FIFA president Sepp Blatter cleared of misconduct by internal investigation into bribery

Sepp Blatter succeeded Joao Havelange (right) as president of football's governing body FIFA in 1998.

FIFA president Sepp Blatter has been cleared of any misconduct by an internal investigation into the bribery scandal that threatened to drag football’s world governing body into terminal crisis.

But his predecessor, Brazilian Joao Havelange, has now resigned as FIFA’s honorary president for his part in the scandal.

Havelange and former executive committee members Ricardo Teixeira and Dr. Nicolas Leoz were all found to have accepted illegal payments from FIFA’s former marketing partner International Sports and Leisure (ISL).

The payments were made between 1992 and May 2000 — ISL went bankrupt the following year.

FIFA’s Ethics Committee — set up by Blatter after the corruption scandal was investigated by the Swiss authorities last year — said it would not take any further action, adding the case was now closed.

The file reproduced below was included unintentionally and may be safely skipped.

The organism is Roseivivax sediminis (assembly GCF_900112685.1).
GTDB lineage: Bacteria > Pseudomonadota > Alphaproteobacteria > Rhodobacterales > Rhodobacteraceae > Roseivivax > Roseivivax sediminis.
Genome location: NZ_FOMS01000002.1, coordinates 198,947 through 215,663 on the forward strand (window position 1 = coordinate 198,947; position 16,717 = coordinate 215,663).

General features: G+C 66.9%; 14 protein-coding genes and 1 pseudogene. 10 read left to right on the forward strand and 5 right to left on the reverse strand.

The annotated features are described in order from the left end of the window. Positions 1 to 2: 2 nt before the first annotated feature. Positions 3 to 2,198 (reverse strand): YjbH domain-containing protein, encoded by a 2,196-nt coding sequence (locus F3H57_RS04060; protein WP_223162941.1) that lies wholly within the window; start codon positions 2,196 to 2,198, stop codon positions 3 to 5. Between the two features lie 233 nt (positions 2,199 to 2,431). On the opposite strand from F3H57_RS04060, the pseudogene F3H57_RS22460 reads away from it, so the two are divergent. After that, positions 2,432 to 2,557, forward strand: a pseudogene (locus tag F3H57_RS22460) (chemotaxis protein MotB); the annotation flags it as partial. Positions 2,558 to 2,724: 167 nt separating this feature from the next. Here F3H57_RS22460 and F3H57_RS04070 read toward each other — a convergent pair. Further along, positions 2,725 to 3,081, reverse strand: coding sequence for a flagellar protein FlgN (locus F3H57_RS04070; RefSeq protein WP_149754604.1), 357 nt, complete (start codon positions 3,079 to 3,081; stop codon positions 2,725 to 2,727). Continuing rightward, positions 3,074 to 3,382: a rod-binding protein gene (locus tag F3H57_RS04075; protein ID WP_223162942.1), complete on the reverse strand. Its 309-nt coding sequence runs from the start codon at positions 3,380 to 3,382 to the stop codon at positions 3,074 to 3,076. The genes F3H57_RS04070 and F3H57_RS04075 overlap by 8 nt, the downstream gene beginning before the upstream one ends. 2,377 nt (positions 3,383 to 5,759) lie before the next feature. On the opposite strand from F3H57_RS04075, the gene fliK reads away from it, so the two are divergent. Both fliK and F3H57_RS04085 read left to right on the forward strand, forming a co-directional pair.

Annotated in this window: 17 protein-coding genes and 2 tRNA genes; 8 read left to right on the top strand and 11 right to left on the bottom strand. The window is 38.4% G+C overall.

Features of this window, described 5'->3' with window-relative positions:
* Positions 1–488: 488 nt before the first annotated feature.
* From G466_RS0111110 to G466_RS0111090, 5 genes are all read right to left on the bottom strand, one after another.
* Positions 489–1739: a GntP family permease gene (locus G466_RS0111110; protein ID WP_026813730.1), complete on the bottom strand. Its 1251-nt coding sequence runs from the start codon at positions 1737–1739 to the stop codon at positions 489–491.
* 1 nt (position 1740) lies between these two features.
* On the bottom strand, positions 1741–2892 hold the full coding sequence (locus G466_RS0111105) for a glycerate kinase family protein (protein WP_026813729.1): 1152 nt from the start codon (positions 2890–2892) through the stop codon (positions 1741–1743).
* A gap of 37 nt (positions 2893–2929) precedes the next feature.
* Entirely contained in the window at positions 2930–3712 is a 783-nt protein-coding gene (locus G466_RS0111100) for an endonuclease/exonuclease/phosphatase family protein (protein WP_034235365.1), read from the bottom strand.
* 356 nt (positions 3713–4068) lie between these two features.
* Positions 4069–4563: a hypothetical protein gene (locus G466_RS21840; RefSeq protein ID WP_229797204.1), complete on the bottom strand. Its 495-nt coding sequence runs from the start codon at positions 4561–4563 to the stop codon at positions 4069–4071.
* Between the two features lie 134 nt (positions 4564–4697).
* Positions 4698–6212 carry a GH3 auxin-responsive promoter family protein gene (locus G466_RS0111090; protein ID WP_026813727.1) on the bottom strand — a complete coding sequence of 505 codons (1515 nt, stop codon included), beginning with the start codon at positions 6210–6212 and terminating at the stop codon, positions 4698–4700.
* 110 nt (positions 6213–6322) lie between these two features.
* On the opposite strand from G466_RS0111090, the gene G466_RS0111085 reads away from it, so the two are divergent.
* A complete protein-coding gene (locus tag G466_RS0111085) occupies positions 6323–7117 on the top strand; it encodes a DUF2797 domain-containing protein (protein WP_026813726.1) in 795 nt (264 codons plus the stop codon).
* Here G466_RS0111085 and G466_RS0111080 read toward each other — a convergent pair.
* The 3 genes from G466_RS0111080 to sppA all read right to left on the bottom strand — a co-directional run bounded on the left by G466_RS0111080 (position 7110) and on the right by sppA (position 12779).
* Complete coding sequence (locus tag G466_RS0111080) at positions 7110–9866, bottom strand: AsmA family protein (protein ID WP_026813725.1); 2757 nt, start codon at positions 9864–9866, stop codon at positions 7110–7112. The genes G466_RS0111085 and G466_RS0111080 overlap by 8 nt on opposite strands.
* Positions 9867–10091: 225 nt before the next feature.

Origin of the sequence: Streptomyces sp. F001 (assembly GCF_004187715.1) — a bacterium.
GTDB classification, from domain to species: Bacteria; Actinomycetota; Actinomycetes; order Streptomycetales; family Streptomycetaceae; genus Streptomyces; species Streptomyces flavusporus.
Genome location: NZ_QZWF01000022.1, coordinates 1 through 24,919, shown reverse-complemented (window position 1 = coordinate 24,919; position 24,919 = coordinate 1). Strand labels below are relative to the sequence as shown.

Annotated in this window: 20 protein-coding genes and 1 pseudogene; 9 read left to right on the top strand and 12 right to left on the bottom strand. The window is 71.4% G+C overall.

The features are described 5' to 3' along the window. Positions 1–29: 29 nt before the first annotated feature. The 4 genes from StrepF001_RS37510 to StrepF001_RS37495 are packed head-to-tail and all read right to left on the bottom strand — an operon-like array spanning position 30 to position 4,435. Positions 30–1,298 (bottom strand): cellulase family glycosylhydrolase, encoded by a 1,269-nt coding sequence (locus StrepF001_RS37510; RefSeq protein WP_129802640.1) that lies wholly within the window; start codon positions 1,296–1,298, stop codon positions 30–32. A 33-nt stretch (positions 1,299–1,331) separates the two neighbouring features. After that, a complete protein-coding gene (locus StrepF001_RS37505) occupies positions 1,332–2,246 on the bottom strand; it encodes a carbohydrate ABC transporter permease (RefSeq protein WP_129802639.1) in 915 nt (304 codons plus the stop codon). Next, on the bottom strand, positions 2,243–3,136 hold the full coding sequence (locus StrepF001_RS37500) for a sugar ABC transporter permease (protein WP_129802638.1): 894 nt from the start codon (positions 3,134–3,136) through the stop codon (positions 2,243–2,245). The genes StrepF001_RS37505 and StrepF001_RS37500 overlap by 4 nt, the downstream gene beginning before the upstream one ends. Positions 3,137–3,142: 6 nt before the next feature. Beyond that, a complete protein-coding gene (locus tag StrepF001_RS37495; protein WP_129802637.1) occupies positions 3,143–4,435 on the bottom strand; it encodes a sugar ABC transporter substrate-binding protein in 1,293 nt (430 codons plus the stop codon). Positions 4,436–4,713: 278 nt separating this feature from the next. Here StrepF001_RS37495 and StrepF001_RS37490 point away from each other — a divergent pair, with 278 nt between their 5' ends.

The findings of the committee have been published in detail, following Blatter’s re-election promise in 2011 to make FIFA’s workings more transparent.

Blatter, who took over the presidency of FIFA from Havelange in 1998, welcomed the report, saying in a statement: "I have taken note of the report from the chairman of the FIFA Ethics Committee, Hans-Joachim Eckert, regarding the examination of the ISL case.

"I note in particular that, in his conclusions, chairman Eckert states that ‘the ISL case is concluded for the Ethics Committee’ and that ‘no further proceedings related to the ISL matter are warranted against any other football official.’



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